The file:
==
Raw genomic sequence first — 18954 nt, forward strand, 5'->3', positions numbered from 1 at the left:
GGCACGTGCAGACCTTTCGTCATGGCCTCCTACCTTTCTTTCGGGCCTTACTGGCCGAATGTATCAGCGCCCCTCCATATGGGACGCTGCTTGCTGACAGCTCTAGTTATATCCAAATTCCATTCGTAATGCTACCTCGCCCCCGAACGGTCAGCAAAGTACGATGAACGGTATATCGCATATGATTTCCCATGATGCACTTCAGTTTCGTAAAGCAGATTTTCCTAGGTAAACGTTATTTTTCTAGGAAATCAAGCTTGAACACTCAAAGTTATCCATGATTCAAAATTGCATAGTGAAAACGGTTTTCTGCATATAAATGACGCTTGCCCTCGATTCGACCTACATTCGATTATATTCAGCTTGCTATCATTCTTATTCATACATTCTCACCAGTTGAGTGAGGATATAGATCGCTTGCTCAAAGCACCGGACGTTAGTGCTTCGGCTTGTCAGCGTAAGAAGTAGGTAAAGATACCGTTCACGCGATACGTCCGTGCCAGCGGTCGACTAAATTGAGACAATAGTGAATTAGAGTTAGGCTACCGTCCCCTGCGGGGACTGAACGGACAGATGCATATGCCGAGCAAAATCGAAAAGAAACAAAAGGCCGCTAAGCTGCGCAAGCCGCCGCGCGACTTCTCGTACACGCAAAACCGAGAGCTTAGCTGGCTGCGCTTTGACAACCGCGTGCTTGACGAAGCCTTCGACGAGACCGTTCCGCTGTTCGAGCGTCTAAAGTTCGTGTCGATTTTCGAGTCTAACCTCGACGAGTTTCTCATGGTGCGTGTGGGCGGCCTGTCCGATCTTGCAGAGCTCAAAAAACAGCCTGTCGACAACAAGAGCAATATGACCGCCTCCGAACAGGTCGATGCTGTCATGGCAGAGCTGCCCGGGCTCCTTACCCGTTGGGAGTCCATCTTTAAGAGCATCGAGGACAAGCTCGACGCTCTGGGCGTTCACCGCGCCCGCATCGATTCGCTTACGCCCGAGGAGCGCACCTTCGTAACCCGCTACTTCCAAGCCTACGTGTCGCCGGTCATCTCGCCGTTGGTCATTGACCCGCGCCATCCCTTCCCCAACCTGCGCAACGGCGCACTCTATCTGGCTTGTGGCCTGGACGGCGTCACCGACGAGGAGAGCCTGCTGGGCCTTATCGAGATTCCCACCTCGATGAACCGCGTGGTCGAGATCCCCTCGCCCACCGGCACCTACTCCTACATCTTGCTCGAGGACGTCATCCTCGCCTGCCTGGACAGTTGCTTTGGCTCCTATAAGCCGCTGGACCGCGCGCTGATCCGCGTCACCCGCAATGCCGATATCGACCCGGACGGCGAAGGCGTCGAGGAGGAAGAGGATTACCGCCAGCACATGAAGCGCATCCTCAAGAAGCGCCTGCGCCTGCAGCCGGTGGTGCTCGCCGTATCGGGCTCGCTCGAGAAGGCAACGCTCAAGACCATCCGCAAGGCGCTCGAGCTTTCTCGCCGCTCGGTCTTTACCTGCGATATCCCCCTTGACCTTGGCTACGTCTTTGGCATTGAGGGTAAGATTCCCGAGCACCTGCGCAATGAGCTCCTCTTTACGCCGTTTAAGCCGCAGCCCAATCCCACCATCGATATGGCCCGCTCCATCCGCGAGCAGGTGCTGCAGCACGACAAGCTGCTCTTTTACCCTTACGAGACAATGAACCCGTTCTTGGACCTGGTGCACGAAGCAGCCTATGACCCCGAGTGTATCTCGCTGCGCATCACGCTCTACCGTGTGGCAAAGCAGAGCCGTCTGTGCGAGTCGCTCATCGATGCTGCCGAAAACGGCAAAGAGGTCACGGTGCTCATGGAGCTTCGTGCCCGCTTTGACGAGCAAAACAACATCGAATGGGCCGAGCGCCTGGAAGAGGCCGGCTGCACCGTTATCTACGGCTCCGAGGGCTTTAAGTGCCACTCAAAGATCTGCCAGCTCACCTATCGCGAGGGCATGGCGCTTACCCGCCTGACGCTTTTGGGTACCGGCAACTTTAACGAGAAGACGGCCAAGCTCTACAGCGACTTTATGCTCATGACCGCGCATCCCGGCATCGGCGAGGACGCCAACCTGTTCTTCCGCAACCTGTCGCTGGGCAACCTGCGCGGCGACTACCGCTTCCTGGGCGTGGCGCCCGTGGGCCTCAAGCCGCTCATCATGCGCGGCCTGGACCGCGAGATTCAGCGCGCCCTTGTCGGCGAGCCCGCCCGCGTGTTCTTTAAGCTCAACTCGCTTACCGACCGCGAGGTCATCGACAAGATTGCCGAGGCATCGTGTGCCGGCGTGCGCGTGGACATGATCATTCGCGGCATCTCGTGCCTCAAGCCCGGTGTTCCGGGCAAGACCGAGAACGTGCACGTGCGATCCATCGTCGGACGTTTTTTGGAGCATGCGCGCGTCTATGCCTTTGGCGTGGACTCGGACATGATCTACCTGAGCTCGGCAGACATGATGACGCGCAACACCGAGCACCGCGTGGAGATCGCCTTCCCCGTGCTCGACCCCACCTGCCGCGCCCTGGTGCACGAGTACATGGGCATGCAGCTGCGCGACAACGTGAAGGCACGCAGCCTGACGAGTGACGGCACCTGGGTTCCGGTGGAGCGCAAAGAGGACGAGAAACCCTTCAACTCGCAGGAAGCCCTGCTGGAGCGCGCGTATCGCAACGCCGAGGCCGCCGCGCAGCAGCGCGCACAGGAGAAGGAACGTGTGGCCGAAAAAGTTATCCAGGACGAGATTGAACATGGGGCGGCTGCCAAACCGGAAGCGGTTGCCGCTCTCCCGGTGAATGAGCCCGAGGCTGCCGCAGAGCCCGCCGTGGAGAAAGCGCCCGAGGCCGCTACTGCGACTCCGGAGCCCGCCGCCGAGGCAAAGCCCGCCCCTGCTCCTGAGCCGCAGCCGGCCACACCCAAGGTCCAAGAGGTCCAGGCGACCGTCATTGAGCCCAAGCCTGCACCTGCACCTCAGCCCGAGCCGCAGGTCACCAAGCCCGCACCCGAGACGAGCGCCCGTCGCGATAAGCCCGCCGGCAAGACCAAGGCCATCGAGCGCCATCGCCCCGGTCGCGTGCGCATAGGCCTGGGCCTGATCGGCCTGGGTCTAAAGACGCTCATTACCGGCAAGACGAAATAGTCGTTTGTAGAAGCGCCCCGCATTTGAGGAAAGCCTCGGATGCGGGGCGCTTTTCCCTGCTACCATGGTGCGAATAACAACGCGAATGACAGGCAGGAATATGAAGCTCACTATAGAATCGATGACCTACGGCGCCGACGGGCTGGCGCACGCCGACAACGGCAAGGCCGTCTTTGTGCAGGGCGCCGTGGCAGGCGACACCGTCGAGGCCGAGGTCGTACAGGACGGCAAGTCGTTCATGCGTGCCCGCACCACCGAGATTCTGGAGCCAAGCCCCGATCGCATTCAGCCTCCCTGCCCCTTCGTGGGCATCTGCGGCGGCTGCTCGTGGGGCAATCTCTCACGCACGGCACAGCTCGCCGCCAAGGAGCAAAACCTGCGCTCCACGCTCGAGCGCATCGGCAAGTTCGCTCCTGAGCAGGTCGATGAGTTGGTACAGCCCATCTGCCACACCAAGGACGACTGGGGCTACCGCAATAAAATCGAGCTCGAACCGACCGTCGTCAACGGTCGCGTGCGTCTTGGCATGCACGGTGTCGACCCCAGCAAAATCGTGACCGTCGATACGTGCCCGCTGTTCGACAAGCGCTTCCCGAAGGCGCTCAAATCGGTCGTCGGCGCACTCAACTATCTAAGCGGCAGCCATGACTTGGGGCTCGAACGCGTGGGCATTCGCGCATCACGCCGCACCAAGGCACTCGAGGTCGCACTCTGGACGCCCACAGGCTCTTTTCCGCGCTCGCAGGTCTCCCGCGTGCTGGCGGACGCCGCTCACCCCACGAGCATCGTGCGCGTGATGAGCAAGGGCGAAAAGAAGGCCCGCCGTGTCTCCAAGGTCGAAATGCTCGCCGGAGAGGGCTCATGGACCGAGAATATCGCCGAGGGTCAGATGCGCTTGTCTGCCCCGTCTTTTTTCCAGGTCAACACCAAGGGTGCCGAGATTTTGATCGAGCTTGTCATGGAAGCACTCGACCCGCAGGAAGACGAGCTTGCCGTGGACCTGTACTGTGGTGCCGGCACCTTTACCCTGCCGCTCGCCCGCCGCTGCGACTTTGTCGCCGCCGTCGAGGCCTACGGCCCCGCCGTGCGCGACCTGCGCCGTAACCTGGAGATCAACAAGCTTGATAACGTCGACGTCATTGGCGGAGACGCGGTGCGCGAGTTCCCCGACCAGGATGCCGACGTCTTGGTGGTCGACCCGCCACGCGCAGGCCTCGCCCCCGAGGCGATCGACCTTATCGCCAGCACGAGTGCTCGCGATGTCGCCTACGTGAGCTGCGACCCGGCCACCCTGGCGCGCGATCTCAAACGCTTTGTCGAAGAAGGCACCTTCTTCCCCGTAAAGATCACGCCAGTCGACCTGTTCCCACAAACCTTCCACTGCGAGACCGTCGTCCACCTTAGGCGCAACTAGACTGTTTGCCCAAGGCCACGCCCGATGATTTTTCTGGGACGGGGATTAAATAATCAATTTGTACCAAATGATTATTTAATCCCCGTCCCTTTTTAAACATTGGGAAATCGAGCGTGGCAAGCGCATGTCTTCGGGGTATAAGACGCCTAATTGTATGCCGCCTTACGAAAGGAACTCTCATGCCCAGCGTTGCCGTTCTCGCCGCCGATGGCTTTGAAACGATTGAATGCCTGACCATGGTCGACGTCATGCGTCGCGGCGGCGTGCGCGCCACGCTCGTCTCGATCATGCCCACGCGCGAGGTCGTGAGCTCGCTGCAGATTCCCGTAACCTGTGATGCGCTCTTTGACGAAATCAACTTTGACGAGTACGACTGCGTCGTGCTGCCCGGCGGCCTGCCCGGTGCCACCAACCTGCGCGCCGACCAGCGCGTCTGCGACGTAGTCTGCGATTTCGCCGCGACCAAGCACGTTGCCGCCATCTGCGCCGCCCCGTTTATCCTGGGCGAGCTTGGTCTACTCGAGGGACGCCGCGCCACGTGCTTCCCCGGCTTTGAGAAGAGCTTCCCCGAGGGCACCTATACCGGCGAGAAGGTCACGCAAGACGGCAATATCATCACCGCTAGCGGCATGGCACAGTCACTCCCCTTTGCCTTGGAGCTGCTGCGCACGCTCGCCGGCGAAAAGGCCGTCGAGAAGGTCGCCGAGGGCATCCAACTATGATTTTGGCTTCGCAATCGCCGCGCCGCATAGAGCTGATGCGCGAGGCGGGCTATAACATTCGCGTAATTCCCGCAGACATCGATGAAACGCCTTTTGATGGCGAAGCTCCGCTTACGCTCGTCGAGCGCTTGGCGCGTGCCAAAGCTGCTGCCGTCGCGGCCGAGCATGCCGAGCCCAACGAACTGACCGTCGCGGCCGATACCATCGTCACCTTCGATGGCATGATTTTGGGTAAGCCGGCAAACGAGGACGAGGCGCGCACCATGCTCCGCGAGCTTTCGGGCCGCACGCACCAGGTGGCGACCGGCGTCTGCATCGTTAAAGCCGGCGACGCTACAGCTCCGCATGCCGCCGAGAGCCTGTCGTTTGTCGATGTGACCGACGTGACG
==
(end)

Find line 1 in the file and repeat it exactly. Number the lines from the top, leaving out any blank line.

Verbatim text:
Raw genomic sequence first — 18954 nt, forward strand, 5'->3', positions numbered from 1 at the left: